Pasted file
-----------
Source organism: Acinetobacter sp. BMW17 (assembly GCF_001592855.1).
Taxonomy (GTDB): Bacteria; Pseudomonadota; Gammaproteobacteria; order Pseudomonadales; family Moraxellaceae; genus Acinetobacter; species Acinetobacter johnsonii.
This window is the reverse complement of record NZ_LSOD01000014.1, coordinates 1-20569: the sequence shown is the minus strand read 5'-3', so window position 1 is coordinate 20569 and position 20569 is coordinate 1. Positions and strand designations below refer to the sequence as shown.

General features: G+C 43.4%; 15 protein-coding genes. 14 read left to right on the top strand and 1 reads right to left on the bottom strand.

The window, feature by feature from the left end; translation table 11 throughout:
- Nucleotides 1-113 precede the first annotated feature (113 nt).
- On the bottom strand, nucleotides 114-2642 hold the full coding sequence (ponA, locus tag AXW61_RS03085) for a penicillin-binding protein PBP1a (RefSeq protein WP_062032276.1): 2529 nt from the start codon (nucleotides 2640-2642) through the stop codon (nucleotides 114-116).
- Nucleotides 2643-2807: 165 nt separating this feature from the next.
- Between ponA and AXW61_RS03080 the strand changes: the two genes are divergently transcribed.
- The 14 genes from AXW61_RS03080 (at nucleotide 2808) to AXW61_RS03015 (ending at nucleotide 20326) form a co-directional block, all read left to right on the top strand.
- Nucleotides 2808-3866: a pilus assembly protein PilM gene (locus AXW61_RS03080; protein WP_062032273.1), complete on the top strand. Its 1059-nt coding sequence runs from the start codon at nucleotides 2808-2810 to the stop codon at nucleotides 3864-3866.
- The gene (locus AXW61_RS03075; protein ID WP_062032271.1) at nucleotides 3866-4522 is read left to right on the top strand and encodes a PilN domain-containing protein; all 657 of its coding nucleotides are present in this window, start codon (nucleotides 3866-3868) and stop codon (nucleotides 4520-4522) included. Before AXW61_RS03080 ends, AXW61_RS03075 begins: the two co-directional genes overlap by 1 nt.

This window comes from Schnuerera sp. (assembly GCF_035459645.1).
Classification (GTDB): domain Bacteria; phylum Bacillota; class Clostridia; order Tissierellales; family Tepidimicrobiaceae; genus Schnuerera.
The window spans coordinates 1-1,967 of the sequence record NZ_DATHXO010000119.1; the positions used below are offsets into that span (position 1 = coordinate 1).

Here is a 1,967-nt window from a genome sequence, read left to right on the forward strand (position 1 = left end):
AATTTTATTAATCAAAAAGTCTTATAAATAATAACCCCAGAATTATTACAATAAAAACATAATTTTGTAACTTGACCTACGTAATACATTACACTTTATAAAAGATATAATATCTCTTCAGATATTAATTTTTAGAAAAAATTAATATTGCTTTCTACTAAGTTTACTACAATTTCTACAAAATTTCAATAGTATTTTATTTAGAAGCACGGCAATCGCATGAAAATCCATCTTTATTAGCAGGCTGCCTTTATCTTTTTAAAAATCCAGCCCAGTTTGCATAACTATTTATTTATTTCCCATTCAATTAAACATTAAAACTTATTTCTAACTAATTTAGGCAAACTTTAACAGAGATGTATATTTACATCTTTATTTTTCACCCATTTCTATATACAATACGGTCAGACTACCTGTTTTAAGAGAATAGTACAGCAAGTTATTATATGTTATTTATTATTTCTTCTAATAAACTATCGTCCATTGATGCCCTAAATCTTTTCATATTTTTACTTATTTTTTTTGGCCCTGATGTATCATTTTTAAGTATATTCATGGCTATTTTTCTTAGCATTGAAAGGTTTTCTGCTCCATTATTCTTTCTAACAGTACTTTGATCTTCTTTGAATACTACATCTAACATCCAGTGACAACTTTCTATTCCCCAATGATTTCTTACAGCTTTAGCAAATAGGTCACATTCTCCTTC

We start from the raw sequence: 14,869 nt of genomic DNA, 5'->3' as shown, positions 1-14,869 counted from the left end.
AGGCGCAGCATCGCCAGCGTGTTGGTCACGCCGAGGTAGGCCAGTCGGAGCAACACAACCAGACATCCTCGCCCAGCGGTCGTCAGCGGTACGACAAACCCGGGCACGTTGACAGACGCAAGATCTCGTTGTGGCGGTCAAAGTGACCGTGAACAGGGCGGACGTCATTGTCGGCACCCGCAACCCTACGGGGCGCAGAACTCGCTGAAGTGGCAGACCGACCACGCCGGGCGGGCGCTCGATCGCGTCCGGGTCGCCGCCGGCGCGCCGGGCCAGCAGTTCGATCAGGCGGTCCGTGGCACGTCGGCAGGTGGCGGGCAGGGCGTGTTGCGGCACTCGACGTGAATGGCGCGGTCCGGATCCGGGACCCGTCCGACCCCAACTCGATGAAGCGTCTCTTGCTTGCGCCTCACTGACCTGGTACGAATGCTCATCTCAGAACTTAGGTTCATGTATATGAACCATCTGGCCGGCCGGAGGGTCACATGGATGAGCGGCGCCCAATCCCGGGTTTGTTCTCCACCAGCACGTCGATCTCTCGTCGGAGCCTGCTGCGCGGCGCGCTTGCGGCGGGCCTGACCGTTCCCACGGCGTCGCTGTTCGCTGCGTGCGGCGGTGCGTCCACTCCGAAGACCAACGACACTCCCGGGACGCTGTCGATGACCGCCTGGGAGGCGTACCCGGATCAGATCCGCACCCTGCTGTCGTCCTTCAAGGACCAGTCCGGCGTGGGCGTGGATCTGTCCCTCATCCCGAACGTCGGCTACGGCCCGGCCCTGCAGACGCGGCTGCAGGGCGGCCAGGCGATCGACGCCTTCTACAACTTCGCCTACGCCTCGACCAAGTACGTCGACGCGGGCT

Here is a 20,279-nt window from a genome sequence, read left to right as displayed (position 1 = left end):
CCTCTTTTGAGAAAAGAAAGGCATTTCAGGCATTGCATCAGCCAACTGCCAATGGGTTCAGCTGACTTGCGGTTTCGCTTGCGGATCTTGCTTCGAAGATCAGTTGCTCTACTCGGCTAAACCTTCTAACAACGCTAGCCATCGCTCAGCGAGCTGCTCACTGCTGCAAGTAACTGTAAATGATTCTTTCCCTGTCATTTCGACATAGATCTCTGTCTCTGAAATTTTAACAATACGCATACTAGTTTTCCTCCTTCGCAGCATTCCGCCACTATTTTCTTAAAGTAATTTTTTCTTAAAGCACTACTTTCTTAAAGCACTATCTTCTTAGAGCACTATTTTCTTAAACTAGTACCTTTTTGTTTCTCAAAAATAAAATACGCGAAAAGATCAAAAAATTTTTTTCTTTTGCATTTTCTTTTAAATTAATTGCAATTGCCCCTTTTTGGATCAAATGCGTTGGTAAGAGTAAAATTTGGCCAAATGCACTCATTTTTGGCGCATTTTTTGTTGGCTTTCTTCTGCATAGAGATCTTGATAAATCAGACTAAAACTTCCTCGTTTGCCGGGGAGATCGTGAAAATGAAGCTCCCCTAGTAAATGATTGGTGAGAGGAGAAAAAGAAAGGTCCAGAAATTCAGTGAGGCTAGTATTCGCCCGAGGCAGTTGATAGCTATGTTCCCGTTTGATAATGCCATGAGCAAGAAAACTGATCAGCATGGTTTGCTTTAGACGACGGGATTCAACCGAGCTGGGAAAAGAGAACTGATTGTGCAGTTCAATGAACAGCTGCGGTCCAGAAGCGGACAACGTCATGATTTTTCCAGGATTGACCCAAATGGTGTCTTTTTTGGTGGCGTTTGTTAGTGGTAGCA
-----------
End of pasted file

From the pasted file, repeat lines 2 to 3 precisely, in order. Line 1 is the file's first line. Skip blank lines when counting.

Taxonomy (GTDB): Bacteria; Pseudomonadota; Gammaproteobacteria; order Pseudomonadales; family Moraxellaceae; genus Acinetobacter; species Acinetobacter johnsonii.
This window is the reverse complement of record NZ_LSOD01000014.1, coordinates 1-20569: the sequence shown is the minus strand read 5'-3', so window position 1 is coordinate 20569 and position 20569 is coordinate 1. Positions and strand designations below refer to the sequence as shown.